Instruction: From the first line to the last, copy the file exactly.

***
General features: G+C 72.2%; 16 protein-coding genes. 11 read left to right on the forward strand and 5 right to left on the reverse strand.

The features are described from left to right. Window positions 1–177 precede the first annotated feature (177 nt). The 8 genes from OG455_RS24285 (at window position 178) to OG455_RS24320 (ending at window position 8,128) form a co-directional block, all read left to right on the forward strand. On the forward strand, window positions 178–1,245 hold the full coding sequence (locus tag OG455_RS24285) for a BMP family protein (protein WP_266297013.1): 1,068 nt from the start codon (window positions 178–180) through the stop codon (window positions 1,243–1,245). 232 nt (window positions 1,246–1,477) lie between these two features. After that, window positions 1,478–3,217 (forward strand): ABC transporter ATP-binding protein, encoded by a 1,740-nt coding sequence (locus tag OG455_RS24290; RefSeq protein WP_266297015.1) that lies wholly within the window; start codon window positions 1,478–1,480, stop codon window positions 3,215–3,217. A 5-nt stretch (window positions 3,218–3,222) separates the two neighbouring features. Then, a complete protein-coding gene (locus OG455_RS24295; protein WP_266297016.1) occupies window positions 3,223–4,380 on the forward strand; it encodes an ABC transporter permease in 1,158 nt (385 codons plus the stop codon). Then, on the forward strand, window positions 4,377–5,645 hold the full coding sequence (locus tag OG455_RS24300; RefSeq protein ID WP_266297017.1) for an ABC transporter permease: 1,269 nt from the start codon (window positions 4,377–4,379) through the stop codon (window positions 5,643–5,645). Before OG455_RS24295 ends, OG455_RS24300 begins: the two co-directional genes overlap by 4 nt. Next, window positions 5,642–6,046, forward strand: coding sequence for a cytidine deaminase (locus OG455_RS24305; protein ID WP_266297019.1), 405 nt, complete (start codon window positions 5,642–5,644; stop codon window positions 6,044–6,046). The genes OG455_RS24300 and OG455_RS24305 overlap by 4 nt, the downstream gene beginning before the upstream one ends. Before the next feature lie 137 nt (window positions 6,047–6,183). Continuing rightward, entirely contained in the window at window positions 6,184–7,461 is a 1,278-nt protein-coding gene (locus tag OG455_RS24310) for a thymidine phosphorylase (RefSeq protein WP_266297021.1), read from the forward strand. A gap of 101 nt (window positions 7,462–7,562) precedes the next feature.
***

General features: G+C 72.2%; 16 protein-coding genes. 11 read left to right on the forward strand and 5 right to left on the reverse strand.

The features are described from left to right. Window positions 1–177 precede the first annotated feature (177 nt). The 8 genes from OG455_RS24285 (at window position 178) to OG455_RS24320 (ending at window position 8,128) form a co-directional block, all read left to right on the forward strand. On the forward strand, window positions 178–1,245 hold the full coding sequence (locus tag OG455_RS24285) for a BMP family protein (protein WP_266297013.1): 1,068 nt from the start codon (window positions 178–180) through the stop codon (window positions 1,243–1,245). 232 nt (window positions 1,246–1,477) lie between these two features. After that, window positions 1,478–3,217 (forward strand): ABC transporter ATP-binding protein, encoded by a 1,740-nt coding sequence (locus tag OG455_RS24290; RefSeq protein WP_266297015.1) that lies wholly within the window; start codon window positions 1,478–1,480, stop codon window positions 3,215–3,217. A 5-nt stretch (window positions 3,218–3,222) separates the two neighbouring features. Then, a complete protein-coding gene (locus OG455_RS24295; protein WP_266297016.1) occupies window positions 3,223–4,380 on the forward strand; it encodes an ABC transporter permease in 1,158 nt (385 codons plus the stop codon). Then, on the forward strand, window positions 4,377–5,645 hold the full coding sequence (locus tag OG455_RS24300; RefSeq protein ID WP_266297017.1) for an ABC transporter permease: 1,269 nt from the start codon (window positions 4,377–4,379) through the stop codon (window positions 5,643–5,645). Before OG455_RS24295 ends, OG455_RS24300 begins: the two co-directional genes overlap by 4 nt. Next, window positions 5,642–6,046, forward strand: coding sequence for a cytidine deaminase (locus OG455_RS24305; protein ID WP_266297019.1), 405 nt, complete (start codon window positions 5,642–5,644; stop codon window positions 6,044–6,046). The genes OG455_RS24300 and OG455_RS24305 overlap by 4 nt, the downstream gene beginning before the upstream one ends. Before the next feature lie 137 nt (window positions 6,047–6,183). Continuing rightward, entirely contained in the window at window positions 6,184–7,461 is a 1,278-nt protein-coding gene (locus tag OG455_RS24310) for a thymidine phosphorylase (RefSeq protein WP_266297021.1), read from the forward strand. A gap of 101 nt (window positions 7,462–7,562) precedes the next feature.